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Last Updated:  Monday, 3 March, 2003, 18:04 GMT
Human shield Britons 'keen to stay'
Some of the 'human shield' Britons are thinking of leaving
Iraqi officials want to control which sites are guards, say UK protesters
Talks are continuing with Iraqi officials in an effort to allow UK members of a human shield to protect key public buildings, BBC News Online has been told.

Some of the Truth Justice Peace Human Shield Action Group have already begun the journey home, after leaders in Baghdad began to dictate which sites should be "guarded".

But Sue Darling, a spokeswoman for the anti-war contingent of 12 Britons still in Baghdad, said many were staying.

Ms Darling, who is monitoring the group's work from nearby Jordan, admitted some of the group had been "disappointed" by the prescriptive approach laid down by Iraq.

She told BBC News Online: "We are continuing to have talks because many people wanted to protect hospitals."

It seems to me that what is being suggested is appalling beyond normal boundaries
Sue Darling, human shield protestor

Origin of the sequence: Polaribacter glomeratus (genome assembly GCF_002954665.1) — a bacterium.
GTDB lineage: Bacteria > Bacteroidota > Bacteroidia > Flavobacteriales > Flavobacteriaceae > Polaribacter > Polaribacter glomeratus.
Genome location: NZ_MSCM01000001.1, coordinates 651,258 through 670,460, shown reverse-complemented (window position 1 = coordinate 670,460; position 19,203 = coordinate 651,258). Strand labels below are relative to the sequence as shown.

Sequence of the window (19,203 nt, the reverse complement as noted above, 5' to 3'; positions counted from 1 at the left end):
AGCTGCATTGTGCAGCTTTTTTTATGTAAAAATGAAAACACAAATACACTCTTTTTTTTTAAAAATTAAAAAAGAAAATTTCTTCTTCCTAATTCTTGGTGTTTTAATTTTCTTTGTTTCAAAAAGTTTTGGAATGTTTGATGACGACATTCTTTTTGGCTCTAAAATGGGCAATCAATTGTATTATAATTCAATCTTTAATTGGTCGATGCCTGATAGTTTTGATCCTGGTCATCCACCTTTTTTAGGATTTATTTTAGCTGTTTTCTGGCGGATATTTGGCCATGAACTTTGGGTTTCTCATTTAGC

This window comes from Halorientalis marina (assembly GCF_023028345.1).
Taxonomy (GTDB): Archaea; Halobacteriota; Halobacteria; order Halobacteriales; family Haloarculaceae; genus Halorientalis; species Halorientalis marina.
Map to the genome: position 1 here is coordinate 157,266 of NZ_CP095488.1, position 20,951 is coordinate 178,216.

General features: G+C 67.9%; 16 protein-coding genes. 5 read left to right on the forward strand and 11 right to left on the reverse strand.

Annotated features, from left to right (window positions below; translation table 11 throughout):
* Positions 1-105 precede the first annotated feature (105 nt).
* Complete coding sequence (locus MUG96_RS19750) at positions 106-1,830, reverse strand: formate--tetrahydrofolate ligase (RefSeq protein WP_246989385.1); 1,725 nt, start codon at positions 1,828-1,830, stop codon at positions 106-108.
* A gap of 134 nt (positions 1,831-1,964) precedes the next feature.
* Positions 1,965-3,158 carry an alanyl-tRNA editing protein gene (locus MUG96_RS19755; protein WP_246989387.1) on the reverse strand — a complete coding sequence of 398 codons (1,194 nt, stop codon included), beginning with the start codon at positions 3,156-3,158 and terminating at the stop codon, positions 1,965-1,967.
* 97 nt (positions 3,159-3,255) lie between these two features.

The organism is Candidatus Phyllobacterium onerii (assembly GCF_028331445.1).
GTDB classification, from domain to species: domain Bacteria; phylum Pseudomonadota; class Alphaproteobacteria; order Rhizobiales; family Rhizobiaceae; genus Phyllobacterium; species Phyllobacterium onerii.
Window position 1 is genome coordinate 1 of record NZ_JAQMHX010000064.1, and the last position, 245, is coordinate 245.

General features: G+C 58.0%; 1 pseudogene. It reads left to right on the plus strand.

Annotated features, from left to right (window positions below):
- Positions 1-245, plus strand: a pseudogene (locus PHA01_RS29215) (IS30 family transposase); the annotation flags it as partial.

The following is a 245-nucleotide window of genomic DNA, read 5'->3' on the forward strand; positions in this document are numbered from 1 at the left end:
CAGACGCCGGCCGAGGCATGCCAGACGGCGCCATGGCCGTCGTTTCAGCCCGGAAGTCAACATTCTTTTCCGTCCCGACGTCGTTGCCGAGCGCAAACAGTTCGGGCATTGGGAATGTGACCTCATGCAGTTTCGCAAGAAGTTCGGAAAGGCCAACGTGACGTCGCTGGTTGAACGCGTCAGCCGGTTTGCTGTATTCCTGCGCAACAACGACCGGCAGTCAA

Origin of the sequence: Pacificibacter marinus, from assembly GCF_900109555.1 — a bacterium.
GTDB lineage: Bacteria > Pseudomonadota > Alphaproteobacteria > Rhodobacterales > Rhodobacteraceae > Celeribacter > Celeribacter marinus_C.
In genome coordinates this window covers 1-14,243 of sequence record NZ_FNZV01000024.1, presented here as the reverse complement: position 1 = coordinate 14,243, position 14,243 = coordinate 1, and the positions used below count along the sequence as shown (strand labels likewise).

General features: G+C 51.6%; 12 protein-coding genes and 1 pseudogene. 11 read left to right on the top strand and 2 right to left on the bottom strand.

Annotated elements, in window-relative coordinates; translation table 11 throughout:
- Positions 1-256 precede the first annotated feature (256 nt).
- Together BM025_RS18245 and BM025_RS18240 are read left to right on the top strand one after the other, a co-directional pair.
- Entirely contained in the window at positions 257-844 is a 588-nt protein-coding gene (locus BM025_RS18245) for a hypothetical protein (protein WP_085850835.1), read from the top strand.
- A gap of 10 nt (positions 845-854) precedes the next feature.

However, Ms Darling, a diplomat for more than 20 years, stressed the group was not being ordered around.

"The Iraqi regime has recognised everyone is risking their lives by coming out here to protest against a war," she said.

"But it has got to the stage where they want people to go to named sites or, instead, they would prefer us to go home.

"People have a free choice, they can choose - it is not a case of Iraq saying 'Tomorrow you will go to this site'."

Individual missions

Iraq argues the campaigners are only welcome at key infrastructure sites supplying water, oil, food and power.

But many of the British party are also keen to take their protest to hospitals and school buildings.

Ms Darling said: "When we started, even though we were a disparate group there was a common aim.

"However, what has become clear is that there are a lot of individual missions."

Encouraging a "mass migration" of thousands of protesters to Iraq simply had not happened, she admitted.

The group hoped to surround sites in Iraq with thousands of anti-war demonstrators.

If successful, they hoped to make it politically risky for Tony Blair and George Bush to carry out military action - knowing their own citizens were at risk.

Despite the breakdown of such ambitious plans, the campaigners' anger at impending military conflict is still evident.

"I am actually a political virgin and this is the first time I have taken action of this nature," Ms Darling said.

"However, it seems to me that what is being suggested is appalling beyond normal boundaries."


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